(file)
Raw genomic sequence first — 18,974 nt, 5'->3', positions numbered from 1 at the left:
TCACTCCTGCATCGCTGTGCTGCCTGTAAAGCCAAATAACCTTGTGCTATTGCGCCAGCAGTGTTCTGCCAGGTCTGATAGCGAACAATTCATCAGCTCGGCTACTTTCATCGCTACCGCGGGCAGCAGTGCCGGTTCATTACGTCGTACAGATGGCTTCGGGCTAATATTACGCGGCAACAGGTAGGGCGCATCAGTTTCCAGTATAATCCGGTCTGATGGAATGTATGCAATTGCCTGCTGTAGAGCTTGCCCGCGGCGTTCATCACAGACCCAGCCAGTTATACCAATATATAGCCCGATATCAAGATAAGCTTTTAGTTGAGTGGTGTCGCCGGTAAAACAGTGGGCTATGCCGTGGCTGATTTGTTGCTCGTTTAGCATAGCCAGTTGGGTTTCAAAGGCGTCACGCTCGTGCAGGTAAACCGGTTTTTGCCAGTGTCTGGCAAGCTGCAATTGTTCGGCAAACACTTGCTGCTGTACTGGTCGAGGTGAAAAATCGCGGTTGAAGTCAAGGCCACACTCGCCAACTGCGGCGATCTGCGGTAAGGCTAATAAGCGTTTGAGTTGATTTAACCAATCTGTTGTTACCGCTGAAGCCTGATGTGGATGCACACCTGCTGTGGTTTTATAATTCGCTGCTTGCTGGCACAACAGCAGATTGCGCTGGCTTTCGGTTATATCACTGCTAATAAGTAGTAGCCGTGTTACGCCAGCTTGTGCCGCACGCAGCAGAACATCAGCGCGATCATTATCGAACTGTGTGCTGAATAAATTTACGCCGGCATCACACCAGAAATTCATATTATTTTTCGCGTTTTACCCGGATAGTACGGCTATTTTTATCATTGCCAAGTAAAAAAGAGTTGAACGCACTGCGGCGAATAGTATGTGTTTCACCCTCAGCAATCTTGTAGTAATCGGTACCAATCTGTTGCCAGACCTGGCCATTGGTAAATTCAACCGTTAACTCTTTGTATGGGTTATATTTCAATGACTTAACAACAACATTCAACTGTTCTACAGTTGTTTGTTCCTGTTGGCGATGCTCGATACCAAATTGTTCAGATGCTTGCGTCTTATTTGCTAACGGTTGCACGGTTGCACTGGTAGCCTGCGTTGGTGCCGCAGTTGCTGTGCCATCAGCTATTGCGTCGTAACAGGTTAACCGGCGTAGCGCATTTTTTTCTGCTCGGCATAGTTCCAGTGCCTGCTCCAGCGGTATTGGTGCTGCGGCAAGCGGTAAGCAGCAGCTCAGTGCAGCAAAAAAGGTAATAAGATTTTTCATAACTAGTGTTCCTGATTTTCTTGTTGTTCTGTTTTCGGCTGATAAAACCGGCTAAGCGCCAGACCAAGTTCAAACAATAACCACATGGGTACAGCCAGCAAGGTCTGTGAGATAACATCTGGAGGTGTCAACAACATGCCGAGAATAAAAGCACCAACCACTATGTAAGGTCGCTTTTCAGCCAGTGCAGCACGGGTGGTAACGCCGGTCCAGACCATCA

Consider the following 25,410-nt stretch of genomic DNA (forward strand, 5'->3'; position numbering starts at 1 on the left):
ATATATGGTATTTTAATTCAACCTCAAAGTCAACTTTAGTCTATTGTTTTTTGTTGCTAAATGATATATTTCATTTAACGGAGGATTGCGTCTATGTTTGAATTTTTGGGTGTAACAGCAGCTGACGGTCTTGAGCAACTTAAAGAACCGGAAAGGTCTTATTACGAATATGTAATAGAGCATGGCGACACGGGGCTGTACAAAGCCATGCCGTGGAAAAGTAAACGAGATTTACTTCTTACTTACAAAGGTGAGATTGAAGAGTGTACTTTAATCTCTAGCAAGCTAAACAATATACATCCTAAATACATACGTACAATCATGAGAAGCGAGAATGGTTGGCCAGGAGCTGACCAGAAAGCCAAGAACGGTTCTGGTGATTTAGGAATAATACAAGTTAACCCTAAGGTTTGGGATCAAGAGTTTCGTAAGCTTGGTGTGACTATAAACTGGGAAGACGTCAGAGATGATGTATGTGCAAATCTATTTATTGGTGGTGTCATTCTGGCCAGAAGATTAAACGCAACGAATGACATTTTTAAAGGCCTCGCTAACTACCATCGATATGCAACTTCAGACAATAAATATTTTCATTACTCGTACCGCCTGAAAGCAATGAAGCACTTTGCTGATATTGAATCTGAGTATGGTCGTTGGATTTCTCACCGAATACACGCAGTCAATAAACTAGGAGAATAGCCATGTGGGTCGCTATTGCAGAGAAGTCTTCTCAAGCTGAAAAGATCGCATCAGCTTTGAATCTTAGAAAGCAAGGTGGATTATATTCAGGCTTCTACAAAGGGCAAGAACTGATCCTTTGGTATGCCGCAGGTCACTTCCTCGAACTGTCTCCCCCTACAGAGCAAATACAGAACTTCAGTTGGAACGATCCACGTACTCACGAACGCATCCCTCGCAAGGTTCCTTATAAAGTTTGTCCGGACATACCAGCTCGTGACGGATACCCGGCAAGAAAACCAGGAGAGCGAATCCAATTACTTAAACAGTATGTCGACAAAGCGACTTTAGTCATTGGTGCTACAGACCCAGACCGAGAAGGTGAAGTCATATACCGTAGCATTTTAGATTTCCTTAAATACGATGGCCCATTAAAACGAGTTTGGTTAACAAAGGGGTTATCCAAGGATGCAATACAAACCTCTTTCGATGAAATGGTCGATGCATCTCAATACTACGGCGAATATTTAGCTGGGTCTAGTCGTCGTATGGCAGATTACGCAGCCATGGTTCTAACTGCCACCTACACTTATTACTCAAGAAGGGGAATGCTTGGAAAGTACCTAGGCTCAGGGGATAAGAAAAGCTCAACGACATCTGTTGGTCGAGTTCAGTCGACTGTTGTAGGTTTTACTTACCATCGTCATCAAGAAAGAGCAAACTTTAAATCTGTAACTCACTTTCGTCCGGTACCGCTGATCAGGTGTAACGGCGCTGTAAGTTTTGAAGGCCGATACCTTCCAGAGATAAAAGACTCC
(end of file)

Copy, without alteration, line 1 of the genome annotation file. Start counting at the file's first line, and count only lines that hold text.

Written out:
Raw genomic sequence first — 18,974 nt, 5'->3', positions numbered from 1 at the left: